I'm a Chinese national with a type F Belgian residence card ("familielid van een burger van de Unie"). According to the EU law, it seems that I don't need a visa to enter Ireland as a tourist. Will I encounter problems at immigration because my residence permit is in Dutch?


The language shouldn't in itself be a source of trouble -- border guards will have access to documentation about how the relevant residence permits of other member states look.

Note, though, that your rights under the Directive only apply when you're traveling with (or traveling to join) the union citizen in question. If you're traveling on your own you can be required to have a visa.

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  • "The UK also interprets the directive to mean that the residence card is only valid for travel if the union citizen in question is traveling with you (or is already in the UK)." Don't they interpret it that way because that is in fact a required condition under EU rules? – phoog May 4 '15 at 15:22
  • @phoog: It is unclear to me from the text of the Directive. Article 5 does not seem to clearly say that the rights it specifies for family members apply only when accompanying the union citizen. .... Ah, there it is, Article 3 section 1 limits the entire directive to apply only to family members who accompany or join the union citizen. Fixed. – hmakholm left over Monica May 4 '15 at 16:59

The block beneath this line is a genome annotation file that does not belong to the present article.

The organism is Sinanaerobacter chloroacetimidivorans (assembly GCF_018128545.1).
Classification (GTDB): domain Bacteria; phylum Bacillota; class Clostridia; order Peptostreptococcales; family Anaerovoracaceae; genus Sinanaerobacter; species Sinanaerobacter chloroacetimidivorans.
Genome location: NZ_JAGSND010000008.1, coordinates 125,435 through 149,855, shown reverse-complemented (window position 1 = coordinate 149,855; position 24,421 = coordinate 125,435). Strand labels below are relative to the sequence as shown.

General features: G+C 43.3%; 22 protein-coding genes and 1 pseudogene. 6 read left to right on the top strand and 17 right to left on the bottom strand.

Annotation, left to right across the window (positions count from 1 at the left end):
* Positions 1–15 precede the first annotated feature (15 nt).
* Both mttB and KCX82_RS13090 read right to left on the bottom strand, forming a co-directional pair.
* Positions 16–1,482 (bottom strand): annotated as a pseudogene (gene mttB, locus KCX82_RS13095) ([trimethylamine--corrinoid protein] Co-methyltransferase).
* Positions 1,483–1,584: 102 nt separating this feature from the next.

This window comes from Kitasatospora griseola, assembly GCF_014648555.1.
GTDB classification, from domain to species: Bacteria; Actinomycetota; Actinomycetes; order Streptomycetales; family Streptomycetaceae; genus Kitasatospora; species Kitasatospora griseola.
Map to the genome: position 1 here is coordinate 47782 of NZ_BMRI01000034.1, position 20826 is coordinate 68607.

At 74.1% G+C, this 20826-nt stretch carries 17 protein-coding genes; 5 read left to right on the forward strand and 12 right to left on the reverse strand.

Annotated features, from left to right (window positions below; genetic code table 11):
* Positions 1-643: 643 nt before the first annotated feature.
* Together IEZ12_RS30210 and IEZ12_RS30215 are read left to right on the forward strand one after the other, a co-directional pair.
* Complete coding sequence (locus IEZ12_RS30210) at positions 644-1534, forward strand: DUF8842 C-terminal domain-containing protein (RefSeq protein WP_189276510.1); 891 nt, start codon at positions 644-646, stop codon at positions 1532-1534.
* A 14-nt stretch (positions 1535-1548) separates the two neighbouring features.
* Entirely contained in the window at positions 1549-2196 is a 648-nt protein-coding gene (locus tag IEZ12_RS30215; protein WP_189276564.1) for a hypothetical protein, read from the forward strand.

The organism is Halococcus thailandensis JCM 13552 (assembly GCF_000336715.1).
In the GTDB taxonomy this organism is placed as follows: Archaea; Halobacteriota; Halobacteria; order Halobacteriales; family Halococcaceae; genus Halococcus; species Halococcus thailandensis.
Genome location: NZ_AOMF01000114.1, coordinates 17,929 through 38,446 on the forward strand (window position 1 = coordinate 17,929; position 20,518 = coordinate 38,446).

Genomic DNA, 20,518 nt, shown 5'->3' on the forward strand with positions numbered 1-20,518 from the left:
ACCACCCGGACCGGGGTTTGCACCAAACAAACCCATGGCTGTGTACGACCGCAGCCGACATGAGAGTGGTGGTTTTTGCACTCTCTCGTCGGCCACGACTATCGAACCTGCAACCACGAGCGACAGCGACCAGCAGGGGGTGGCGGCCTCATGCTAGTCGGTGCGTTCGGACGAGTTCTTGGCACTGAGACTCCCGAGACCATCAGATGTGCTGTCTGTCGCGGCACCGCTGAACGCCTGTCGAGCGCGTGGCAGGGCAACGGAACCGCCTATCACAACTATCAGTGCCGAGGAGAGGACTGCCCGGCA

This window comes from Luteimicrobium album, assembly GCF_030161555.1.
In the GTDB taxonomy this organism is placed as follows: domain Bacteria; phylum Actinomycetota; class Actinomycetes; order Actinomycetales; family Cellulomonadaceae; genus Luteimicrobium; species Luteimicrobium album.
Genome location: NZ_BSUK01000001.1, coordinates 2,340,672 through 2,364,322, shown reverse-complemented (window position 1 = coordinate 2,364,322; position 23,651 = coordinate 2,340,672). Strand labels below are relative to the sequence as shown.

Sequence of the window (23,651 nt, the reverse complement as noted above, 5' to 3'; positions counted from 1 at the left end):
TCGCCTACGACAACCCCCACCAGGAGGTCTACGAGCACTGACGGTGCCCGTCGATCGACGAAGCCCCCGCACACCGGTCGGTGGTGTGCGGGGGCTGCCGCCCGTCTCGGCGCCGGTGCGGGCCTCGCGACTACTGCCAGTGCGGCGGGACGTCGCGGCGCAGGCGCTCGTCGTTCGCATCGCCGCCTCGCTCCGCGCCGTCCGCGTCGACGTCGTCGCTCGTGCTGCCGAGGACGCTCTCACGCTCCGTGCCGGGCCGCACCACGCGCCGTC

• I think I see your point: The family member, by residing with the EU national, falls under the directive, gaining the rights imparted by article 5 even when traveling without the EU national. But article 5 only concerns right of entry; right of residence for up to 3 months (article 6) is explicitly conditioned on "traveling with or joining" the EU national, and this seems to support the UK approach. – phoog May 4 '15 at 17:06
  • The problem with the UK was not so much that people had to travel with their EU citizen spouse (that's legit) or that they demanded additional documentation (that's questionable but it gets worse). Rather it was that they still demanded a visa (namely the EEA family permit) even when the person met all the conditions. A recent decision from the EU court of justice put that to an end and the UK issued new guidance to implement it correctly about a month ago (they did not implement it “partly” but simply in a blatantly incorrect way). – Relaxed May 4 '15 at 22:22
  • Question is: What about Ireland? I am not even sure they had unreasonable demands to begin with and the court decision would certainly apply mutatis mutandis to Ireland as well. But it would be nice to know precisely. – Relaxed May 4 '15 at 22:23

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